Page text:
My heart is torn between Ireland and Canada
I’ve made a new life with my husband and daughter abroad, but I still yearn for home
‘What I miss is hard to define. I think perhaps I am mourning the future I may not have. As my mother ages, will I not be there? As my daughter grows, will she only know Ireland as the place her mother laments about, after a few too many glasses of wine?’
I never chose to stay in Canada, though I have not chosen to leave either. This is the conundrum my heart struggles with in the background, every day.
Six years have passed since I landed in Vancouver, with two suitcases, packed by my genius compactor of a father, and a one way ticket. “I’ll come home in a couple of weeks if I don’t like it,” are the words that made me capable of putting one foot in front of the other and boarding that plane.
Looking back, I really don’t know how I did it. I think I just had nothing to lose. A perfect storm had gathered of youth, the end of a long and turbulent relationship, and the darkness of the recession.
Now I am married two years, and have a beautiful 7-month-old baby girl. I am happy and I have a pretty wonderful life. But what of my mother, my family? What of my home, where the streets of Dublin feel like mine, and trees in Rathfarnham are scarred with my initials?
My heart is scarred with the loss of my home, while it simultaneously fills with love for my daughter, my family and our life in Canada. Will I always feel this way? Has Ireland forgotten me, and am I grieving for an unrequited love?
The Generation Emigration Facebook page reminds me all too often that I am not alone in my loss. The headlines in my feed stir up feelings that find little resolve. I rarely click on the articles, not wanting to invite in these complex feelings to an otherwise happy day. I am now a counsellor. I help people to work through their emotions and even still, I don’t know what to do with this specific yet elusive ache in my soul.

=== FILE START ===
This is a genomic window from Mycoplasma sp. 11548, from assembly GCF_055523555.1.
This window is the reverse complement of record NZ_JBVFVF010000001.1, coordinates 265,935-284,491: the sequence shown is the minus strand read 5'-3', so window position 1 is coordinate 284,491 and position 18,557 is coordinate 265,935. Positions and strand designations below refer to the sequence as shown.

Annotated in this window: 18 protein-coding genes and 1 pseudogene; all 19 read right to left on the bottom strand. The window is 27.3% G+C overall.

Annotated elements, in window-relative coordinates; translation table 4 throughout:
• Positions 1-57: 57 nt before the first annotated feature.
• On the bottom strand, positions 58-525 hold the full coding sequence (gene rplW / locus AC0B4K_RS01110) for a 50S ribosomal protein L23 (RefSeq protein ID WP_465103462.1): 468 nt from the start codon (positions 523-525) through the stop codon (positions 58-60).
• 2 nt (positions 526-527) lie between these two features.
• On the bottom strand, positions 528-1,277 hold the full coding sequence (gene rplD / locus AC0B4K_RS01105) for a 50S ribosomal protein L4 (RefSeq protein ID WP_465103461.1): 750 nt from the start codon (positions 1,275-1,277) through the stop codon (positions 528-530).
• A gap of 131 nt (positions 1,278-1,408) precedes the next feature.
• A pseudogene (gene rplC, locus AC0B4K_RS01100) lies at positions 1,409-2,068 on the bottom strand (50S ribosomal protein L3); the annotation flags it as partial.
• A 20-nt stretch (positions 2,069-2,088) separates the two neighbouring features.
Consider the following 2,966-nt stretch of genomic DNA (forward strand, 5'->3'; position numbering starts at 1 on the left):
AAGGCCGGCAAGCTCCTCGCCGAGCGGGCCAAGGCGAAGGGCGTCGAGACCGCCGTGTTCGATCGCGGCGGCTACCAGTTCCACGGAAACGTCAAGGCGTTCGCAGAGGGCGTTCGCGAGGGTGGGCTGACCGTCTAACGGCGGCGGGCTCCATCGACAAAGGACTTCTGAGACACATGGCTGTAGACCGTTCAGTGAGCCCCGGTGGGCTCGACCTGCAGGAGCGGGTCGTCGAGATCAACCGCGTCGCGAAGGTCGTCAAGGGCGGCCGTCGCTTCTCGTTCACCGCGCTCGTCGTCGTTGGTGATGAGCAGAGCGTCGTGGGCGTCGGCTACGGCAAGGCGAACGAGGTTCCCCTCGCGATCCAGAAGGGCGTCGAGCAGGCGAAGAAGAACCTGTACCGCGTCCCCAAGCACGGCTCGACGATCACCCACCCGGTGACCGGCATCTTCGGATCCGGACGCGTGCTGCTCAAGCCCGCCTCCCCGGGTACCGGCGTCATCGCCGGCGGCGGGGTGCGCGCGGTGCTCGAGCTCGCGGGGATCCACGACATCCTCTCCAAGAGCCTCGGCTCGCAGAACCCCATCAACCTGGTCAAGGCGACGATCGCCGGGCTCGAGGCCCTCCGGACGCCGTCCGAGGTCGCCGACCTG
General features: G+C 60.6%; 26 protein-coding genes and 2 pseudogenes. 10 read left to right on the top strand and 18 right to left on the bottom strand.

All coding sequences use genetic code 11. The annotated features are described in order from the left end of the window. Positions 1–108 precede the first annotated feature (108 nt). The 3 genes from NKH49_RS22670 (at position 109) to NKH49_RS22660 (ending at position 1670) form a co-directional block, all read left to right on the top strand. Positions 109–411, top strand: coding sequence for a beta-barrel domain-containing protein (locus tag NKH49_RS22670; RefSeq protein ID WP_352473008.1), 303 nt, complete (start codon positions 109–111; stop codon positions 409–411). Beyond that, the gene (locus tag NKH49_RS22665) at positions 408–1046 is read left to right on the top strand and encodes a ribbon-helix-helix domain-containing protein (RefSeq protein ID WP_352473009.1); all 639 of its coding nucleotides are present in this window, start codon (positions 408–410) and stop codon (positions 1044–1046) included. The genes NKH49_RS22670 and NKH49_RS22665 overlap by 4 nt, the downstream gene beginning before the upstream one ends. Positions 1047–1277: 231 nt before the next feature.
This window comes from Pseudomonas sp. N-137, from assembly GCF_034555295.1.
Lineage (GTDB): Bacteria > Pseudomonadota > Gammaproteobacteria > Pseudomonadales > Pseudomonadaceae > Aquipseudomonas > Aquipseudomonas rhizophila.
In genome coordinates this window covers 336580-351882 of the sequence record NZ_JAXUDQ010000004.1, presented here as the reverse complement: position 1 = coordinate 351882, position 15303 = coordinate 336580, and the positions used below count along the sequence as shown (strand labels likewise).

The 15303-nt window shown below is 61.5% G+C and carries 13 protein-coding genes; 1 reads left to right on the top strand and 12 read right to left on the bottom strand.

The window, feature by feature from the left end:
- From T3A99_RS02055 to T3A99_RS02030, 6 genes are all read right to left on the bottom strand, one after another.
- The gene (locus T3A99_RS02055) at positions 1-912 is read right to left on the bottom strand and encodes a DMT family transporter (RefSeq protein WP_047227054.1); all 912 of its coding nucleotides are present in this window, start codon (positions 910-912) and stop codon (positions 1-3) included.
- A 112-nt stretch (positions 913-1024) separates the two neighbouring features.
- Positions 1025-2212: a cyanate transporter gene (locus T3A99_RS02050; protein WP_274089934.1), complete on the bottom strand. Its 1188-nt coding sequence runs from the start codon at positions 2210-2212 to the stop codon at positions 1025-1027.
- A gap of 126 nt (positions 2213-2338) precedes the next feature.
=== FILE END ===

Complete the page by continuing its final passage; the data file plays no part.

What I miss is hard to define. I think perhaps I am mourning the future I may not have. As my mother ages, will I not be there? As my daughter grows, will she only know Ireland as the place her mother laments about, after a few too many glasses of wine? My eyes sting as I think of this. Is this reason enough to uproot my life here and return to a country that may have no place for my husband or me?
Life is better in Canada. At least it is better than the Ireland I knew six years ago. I am also better. The me I was back then is unlikely to have much in common with the me now. I left as I turned 24. I had recently ended a five and a 1/2-year relationship, moved home and lost my job in the recession. After moving to Canada, it felt I was really living for the first time.
I also struggled, was depressed, and came very close to packing it all in. In fact, the day I met my husband-to-be, I had called in sick to work and from under my duvet, I had cried on the phone to my mother. She had encouraged me to stick with it. From her own experience living in Canada, she said it would take two years to really settle in.
While everyone at home warned me not to return, my life pushed on and roots were put down. I went back to school, changed careers, married and had a baby. I am now the person I believe I was meant to become. My life has been an adventurous one and my experiences were necessary to get me to the place I am today. For this reason, I cannot regret that moment I purchased a one-way ticket, as my mother and sister watched TV in the living room.
If I do decide to leave again, this time I will have something to lose. It would mean uprooting my life, as well as those of my daughter and husband. I find solace in reminding myself that the future cannot be known. In my early 20s I thought I had it all figured out and my future was very clear. I was very wrong, and thankfully so.
For now I must remind myself to live in the present. My dreams of home do not consume me, and should they ever, I know I have a partner who loves me and would never shut down the idea of beginning a whole new adventure.